To say Friedkin and his cast and crew took risks while shooting To Live and Die in L.A. would be putting it mildly. For his first leading role Petersen was asked to do a great deal; jump off a bridge, drive against oncoming traffic on the L.A. freeway, full frontal nudity. You name it, he did it. Of course, it wasn’t all lethal stunt driving and semi-legal airport chases. In order to get an understanding of his character Dafoe learned how to print money and Friedkin, in his notorious commitment to realism, hired actual counterfeiters to print the money used in the film, some of which ended up in circulation. It’s less extreme than hiring an arsonist known as “Marvin the Torch” to blow up an enormous tree on the set of Sorcerer but it shows that when it came to details whether big or small Friedkin, and by-proxy, his cast and crew went all in.
All this authenticity adds to the gorgeously sunburnt world of To Live and Die in L.A. With time running out and the vicious, slippery Masters sliding out of their grip, Chance and Vukovich delve deeper into murky moral waters to get their man. After setting up a meet with Masters for one million in counterfeit bills the well-dressed fraudster demands $30,000 as front money which is three times than the Secret Service is authorised to give. On a tip from his informant Ruth (Darlanne Fluegel), with whom Chance has an information-for-sex extortionate relationship, Chance and Vukovich kidnap a man they are told is a diamond fence. Friedkin only said he would only do another car chase if he could beat the car vs train pursuit in The French Connection. The below proved that he could.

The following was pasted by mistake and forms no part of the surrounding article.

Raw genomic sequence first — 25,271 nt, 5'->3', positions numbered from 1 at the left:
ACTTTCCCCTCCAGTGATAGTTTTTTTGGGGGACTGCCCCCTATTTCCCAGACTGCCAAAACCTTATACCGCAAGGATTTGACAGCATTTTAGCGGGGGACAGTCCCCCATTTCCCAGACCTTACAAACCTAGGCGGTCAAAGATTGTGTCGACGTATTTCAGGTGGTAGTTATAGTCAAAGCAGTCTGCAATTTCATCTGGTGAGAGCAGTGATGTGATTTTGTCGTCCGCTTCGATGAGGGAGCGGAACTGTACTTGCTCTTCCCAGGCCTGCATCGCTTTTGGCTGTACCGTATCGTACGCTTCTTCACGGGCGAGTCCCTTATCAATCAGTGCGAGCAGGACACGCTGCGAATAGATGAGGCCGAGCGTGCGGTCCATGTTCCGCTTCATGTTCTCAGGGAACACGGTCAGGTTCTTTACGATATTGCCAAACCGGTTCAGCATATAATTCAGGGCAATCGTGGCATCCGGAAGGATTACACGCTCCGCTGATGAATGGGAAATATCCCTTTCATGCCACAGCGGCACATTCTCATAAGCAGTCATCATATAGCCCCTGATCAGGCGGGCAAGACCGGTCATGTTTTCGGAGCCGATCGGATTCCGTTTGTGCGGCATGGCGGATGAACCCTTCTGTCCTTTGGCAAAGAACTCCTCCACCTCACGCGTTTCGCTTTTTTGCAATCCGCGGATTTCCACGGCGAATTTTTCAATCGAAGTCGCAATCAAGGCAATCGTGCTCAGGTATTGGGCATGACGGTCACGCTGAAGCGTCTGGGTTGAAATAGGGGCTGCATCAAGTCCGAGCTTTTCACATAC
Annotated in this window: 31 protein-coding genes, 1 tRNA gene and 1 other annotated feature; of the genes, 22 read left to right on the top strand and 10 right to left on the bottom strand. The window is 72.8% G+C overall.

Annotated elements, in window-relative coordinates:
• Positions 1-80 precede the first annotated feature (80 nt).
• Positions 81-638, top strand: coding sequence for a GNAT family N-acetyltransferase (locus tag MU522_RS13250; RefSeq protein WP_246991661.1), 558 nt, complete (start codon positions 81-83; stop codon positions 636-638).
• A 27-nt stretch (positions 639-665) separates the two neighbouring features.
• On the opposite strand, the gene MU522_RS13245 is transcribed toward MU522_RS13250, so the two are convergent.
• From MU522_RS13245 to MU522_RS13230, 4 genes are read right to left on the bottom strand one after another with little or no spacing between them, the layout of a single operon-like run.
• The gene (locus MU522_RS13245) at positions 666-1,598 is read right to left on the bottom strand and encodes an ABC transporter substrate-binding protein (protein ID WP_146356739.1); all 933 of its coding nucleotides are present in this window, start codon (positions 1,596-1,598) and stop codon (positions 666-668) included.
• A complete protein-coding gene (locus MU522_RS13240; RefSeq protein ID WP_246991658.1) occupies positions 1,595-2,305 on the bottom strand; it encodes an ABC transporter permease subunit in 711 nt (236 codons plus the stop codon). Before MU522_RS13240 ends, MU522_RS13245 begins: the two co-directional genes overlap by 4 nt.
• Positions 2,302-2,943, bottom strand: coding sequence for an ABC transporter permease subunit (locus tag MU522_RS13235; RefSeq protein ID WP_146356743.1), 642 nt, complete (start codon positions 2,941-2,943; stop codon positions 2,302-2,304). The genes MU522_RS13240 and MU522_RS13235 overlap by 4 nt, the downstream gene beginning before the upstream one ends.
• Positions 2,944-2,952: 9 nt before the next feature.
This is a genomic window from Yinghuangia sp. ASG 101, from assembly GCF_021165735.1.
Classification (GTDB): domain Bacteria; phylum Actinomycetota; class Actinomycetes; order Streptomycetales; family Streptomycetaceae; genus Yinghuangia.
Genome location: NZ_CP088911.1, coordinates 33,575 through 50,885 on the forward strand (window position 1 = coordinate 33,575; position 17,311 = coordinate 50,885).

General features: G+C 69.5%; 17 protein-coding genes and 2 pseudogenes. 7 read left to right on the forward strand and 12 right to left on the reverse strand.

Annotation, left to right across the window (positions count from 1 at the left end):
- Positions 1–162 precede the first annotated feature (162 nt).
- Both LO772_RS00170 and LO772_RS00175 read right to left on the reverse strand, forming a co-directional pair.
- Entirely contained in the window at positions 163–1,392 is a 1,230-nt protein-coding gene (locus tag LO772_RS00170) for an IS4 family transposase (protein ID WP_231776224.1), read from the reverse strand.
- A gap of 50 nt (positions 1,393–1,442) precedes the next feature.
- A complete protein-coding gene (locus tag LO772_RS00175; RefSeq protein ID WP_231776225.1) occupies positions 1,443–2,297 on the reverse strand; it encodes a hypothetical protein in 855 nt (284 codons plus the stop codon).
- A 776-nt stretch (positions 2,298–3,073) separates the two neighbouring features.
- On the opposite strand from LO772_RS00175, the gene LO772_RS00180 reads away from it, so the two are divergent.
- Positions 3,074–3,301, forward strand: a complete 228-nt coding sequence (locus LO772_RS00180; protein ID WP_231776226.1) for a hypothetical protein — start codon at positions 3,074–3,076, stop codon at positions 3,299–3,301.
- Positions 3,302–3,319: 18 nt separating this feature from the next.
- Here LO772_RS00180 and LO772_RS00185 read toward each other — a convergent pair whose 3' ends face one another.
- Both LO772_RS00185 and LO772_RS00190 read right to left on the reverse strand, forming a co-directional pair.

Of course, the man they kidnap is no diamond fence but an FBI agent on a sting operation. The agent is shot by his own people and Chance and Vukovich manage to flee the scene without being identified. Despite how far they’ve spiraled from their initially noble if ethically questionable goal of hunting down Masters, Chance wants to keep going while Vukovich is consumed by guilt. I won’t spoil anymore but anyone that knows Friedkin’s filmography and his fascination with bad men doing bad things will have an idea of where To Live and Die in L.A. ends up.
What makes the characters of Friedkin’s neo-noir compelling isn’t the fact that they’re good, bad or indifferent; it’s that desire to see if they can get away with everything they’ve done. The excess and corruption of Reagan-era Amerrica is so pervasive and all-consuming that it defies gravity and trickles upwards instead of downwards. It says a lot that by the end of the film the rot that was so obviously within Masters can be easily seen in the actions and desires of Chance and Vukovich. It’s impossible for these men to abide by the morals the Secret Service and audience expects of them because by the end of the film these morals no longer exist.
To Live and Die in L.A. is an amoral masterpiece. Murtaugh and Riggs or Tango and Cash might act as cavalier as Chance and Vukovich but there’s always a line. It’s the other side of these characters’ compelling nature. Michael Mann shows it best in the likes of Thief, Heat and Miami Vice. Mann’s characters operate on the edges of a line drawn by him so that the audience is always on their side. Friedkin spray paints “FUCK” in all caps over that line. Where directors like Mann or Lethal Weapon’s Richard Donner restore order at the end of their films Friedkin sows more chaos because it reflects the world he sees.